How do you know if you've gone off the deep end on eBay? A large credit card bill is a good indicator. Being surprised when packages appear on the doorstep is another. The good news is that many online merchants offer free shipping -- both ways.

Treatment for drinking and shopping is simple once denial is overcome, Whitbourne said: "Generally there is an underlying issue of depression or loneliness. Treat that and the symptom of overshopping online goes away." She also suggests that if people are going to drink and spend time online, they find a game to play or a social media site to follow instead of something that costs money.

But don't expect too much help from online retailers, who appear to very much be aware of the practice that people drink and shop. According to the New York Times, the busiest time of day on eBay is from 6:30 p.m. to 10:30 p.m. in each time zone.

Does drinking fuel that burst of sales? "Absolutely," Steve Yankovich, vice president for mobile for eBay, told the paper, adding, “...if you think about what most people do when they get home from work in the evening, it’s decompression time. The consumer’s in a good mood.”

Some retailers specifically target the inebriated crowd by using
"limited time only" specials beginning after the witching hour, reported the Times.

Those who shopped while tipsy were more generous in buying for others and more likely to regret their purchase, the Kelkoo survey found. A fifth of those questioned said they couldn't remember what they had bought when they woke up the next morning -- a fact confirmed by Benson's practical experience as a therapist. "People are surprised when a package shows up on the doorstep," she said.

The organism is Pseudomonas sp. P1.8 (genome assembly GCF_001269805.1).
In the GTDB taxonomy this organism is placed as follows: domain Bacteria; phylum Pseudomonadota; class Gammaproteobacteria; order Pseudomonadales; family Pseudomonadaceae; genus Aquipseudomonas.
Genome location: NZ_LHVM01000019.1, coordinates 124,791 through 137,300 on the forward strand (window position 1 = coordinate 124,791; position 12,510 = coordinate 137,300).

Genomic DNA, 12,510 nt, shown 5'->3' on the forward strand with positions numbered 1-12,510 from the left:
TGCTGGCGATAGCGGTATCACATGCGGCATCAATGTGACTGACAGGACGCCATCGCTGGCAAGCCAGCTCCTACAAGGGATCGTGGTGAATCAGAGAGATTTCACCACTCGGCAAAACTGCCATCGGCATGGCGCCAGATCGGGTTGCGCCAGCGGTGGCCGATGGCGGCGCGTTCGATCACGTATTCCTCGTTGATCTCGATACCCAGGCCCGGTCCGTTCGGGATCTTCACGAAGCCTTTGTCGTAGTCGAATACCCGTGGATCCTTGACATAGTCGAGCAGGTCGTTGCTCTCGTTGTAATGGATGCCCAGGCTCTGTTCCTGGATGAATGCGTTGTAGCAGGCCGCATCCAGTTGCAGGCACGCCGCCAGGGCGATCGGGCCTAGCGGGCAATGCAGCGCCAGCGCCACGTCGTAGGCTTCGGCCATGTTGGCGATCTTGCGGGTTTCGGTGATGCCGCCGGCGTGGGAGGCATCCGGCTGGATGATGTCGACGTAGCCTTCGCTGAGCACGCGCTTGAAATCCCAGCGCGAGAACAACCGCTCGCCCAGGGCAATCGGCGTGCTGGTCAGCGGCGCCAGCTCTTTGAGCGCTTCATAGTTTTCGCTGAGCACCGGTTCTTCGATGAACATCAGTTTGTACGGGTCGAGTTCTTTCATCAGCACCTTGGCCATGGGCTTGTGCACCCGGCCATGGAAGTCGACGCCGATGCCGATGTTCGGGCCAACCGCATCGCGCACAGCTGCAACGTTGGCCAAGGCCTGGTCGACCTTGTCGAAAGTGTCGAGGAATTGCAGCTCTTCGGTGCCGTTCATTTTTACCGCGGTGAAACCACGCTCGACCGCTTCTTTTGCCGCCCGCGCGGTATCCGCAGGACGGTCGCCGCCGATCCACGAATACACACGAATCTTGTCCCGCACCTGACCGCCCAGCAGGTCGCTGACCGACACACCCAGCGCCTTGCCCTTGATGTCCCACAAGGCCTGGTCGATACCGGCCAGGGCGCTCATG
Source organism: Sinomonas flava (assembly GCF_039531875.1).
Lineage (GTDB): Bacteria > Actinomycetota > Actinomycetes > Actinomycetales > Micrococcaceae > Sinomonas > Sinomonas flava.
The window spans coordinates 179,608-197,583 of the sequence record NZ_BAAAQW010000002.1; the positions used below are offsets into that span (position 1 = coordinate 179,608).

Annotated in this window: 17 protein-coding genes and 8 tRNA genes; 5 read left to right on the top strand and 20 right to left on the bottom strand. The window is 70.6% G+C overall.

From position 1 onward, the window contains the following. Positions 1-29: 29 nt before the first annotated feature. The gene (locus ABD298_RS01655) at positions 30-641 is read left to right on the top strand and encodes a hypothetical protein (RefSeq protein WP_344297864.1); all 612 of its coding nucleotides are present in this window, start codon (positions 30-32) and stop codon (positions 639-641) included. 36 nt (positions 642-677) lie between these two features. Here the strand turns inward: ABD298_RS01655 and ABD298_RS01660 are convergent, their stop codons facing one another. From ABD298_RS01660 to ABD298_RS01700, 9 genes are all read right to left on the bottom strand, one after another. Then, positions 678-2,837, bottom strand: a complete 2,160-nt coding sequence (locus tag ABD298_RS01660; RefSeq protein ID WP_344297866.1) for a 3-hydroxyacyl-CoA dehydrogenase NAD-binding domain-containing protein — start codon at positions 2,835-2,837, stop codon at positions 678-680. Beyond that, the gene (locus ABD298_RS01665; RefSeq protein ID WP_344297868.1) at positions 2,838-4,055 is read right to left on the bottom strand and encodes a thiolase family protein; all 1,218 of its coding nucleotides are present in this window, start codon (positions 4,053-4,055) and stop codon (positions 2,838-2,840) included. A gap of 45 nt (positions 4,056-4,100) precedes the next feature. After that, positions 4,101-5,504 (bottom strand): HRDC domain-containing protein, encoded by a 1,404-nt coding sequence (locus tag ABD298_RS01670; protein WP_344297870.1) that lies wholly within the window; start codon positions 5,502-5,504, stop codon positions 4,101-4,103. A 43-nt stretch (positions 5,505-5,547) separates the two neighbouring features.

If there is a silver lining here, it's that most shopping while under the influence appears to occur online -- keeping drunk drivers off the road, said Benson.

While overshopping isn't the only bad decision made when the beer goggles come on, it can be among the most expensive. Frequently, people don't even remember what they ordered.

How do you know if you have a problem?

"If you use shopping as a quick fix for the blues, or if you feel guilty or ashamed, secretive about the behavior -- or if you try to stop and are unable to, you likely have a problem," Benson said. As in the case of any form of compulsive shopping, she added, "Ask yourself whether you feel that your life could be richer if you weren't shopping so much."

What alcohol does is erase your guard, she said. You make purchases without thought about whether you need them, have room for them, or will even use them. Women tend to buy clothing, jewelry, shoes and accessories, Benson said. "If they don't feel good about their self-image, they tend to stick with accessories that they don't need to try on." Men buy collectibles -- Chinese ceramics or watches or a particular kind of pen -- because "collecting gives the activity of compulsive shopping a more highbrow refined cast to it," she added. One of her clients came to her having bought more than 22,000 CDs. His wife said it was like being married to Crazy Eddie.

As for taking compulsive shopping online and adding alcohol to the experience, Benson said, it's a recipe for disaster. As Brad Tuttle reminded us in Time magazine, nothing good happens in a bar after midnight, and that's probably true online as well.